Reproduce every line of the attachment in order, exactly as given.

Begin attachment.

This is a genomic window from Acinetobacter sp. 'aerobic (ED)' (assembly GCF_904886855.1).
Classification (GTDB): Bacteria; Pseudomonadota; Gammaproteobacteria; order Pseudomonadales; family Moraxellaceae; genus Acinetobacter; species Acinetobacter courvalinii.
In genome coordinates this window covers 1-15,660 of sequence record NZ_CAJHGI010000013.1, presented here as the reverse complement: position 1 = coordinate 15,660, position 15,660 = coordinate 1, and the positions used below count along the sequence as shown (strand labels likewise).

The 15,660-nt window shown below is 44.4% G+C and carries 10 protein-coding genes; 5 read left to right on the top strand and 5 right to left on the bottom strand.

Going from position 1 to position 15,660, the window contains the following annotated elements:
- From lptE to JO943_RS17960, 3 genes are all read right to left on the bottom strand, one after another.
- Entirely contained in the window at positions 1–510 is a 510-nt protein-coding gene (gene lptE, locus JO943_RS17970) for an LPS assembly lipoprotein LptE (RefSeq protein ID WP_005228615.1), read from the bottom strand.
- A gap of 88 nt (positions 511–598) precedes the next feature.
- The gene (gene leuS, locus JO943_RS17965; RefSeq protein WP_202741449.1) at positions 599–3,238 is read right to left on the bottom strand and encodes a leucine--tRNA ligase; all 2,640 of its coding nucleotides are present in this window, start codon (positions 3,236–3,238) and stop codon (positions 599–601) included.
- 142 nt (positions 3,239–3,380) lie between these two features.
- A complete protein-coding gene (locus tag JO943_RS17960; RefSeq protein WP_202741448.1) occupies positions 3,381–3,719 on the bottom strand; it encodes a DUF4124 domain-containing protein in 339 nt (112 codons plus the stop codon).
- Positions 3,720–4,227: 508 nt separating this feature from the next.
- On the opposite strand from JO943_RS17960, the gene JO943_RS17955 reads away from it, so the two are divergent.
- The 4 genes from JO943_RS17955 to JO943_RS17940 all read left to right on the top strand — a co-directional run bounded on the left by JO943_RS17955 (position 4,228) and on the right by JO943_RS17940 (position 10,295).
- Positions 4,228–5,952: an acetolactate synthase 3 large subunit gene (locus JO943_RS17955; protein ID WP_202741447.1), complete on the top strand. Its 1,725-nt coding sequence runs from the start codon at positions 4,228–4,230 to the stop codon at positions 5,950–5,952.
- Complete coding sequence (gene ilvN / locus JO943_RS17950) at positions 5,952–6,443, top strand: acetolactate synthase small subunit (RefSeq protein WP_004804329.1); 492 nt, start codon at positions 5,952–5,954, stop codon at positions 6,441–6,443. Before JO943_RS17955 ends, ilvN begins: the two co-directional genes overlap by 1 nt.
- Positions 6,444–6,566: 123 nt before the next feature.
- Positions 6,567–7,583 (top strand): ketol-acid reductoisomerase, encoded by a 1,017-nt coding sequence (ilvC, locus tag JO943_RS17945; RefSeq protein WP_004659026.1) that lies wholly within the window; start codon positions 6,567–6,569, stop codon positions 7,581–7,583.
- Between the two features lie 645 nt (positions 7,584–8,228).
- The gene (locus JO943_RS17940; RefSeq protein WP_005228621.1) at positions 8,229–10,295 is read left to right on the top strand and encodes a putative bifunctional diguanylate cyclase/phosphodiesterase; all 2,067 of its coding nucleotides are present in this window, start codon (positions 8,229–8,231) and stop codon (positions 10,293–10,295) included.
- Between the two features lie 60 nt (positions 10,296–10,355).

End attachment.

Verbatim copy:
This is a genomic window from Acinetobacter sp. 'aerobic (ED)' (assembly GCF_904886855.1).
Classification (GTDB): Bacteria; Pseudomonadota; Gammaproteobacteria; order Pseudomonadales; family Moraxellaceae; genus Acinetobacter; species Acinetobacter courvalinii.
In genome coordinates this window covers 1-15,660 of sequence record NZ_CAJHGI010000013.1, presented here as the reverse complement: position 1 = coordinate 15,660, position 15,660 = coordinate 1, and the positions used below count along the sequence as shown (strand labels likewise).

The 15,660-nt window shown below is 44.4% G+C and carries 10 protein-coding genes; 5 read left to right on the top strand and 5 right to left on the bottom strand.

Going from position 1 to position 15,660, the window contains the following annotated elements:
- From lptE to JO943_RS17960, 3 genes are all read right to left on the bottom strand, one after another.
- Entirely contained in the window at positions 1–510 is a 510-nt protein-coding gene (gene lptE, locus JO943_RS17970) for an LPS assembly lipoprotein LptE (RefSeq protein ID WP_005228615.1), read from the bottom strand.
- A gap of 88 nt (positions 511–598) precedes the next feature.
- The gene (gene leuS, locus JO943_RS17965; RefSeq protein WP_202741449.1) at positions 599–3,238 is read right to left on the bottom strand and encodes a leucine--tRNA ligase; all 2,640 of its coding nucleotides are present in this window, start codon (positions 3,236–3,238) and stop codon (positions 599–601) included.
- 142 nt (positions 3,239–3,380) lie between these two features.
- A complete protein-coding gene (locus tag JO943_RS17960; RefSeq protein WP_202741448.1) occupies positions 3,381–3,719 on the bottom strand; it encodes a DUF4124 domain-containing protein in 339 nt (112 codons plus the stop codon).
- Positions 3,720–4,227: 508 nt separating this feature from the next.
- On the opposite strand from JO943_RS17960, the gene JO943_RS17955 reads away from it, so the two are divergent.
- The 4 genes from JO943_RS17955 to JO943_RS17940 all read left to right on the top strand — a co-directional run bounded on the left by JO943_RS17955 (position 4,228) and on the right by JO943_RS17940 (position 10,295).
- Positions 4,228–5,952: an acetolactate synthase 3 large subunit gene (locus JO943_RS17955; protein ID WP_202741447.1), complete on the top strand. Its 1,725-nt coding sequence runs from the start codon at positions 4,228–4,230 to the stop codon at positions 5,950–5,952.
- Complete coding sequence (gene ilvN / locus JO943_RS17950) at positions 5,952–6,443, top strand: acetolactate synthase small subunit (RefSeq protein WP_004804329.1); 492 nt, start codon at positions 5,952–5,954, stop codon at positions 6,441–6,443. Before JO943_RS17955 ends, ilvN begins: the two co-directional genes overlap by 1 nt.
- Positions 6,444–6,566: 123 nt before the next feature.
- Positions 6,567–7,583 (top strand): ketol-acid reductoisomerase, encoded by a 1,017-nt coding sequence (ilvC, locus tag JO943_RS17945; RefSeq protein WP_004659026.1) that lies wholly within the window; start codon positions 6,567–6,569, stop codon positions 7,581–7,583.
- Between the two features lie 645 nt (positions 7,584–8,228).
- The gene (locus JO943_RS17940; RefSeq protein WP_005228621.1) at positions 8,229–10,295 is read left to right on the top strand and encodes a putative bifunctional diguanylate cyclase/phosphodiesterase; all 2,067 of its coding nucleotides are present in this window, start codon (positions 8,229–8,231) and stop codon (positions 10,293–10,295) included.
- Between the two features lie 60 nt (positions 10,296–10,355).